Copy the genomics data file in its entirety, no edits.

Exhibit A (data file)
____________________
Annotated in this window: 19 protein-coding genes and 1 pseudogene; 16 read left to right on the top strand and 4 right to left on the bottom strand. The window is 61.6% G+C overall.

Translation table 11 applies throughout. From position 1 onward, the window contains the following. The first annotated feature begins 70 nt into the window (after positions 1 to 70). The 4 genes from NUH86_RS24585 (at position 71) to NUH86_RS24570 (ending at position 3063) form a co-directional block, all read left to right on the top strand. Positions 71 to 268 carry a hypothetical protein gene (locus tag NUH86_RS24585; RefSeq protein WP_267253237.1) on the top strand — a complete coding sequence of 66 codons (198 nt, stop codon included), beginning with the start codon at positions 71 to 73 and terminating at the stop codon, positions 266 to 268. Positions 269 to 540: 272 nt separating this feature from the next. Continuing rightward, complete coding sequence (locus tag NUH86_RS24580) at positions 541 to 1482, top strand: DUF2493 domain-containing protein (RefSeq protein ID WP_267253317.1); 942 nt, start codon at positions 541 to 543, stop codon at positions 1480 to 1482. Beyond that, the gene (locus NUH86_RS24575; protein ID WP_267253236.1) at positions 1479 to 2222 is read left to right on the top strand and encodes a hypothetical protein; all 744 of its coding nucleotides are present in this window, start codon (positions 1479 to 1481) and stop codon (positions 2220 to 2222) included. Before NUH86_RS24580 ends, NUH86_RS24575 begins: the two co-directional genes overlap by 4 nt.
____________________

Annotated in this window: 19 protein-coding genes and 1 pseudogene; 16 read left to right on the top strand and 4 right to left on the bottom strand. The window is 61.6% G+C overall.

Translation table 11 applies throughout. From position 1 onward, the window contains the following. The first annotated feature begins 70 nt into the window (after positions 1 to 70). The 4 genes from NUH86_RS24585 (at position 71) to NUH86_RS24570 (ending at position 3063) form a co-directional block, all read left to right on the top strand. Positions 71 to 268 carry a hypothetical protein gene (locus tag NUH86_RS24585; RefSeq protein WP_267253237.1) on the top strand — a complete coding sequence of 66 codons (198 nt, stop codon included), beginning with the start codon at positions 71 to 73 and terminating at the stop codon, positions 266 to 268. Positions 269 to 540: 272 nt separating this feature from the next. Continuing rightward, complete coding sequence (locus tag NUH86_RS24580) at positions 541 to 1482, top strand: DUF2493 domain-containing protein (RefSeq protein ID WP_267253317.1); 942 nt, start codon at positions 541 to 543, stop codon at positions 1480 to 1482. Beyond that, the gene (locus NUH86_RS24575; protein ID WP_267253236.1) at positions 1479 to 2222 is read left to right on the top strand and encodes a hypothetical protein; all 744 of its coding nucleotides are present in this window, start codon (positions 1479 to 1481) and stop codon (positions 2220 to 2222) included. Before NUH86_RS24580 ends, NUH86_RS24575 begins: the two co-directional genes overlap by 4 nt.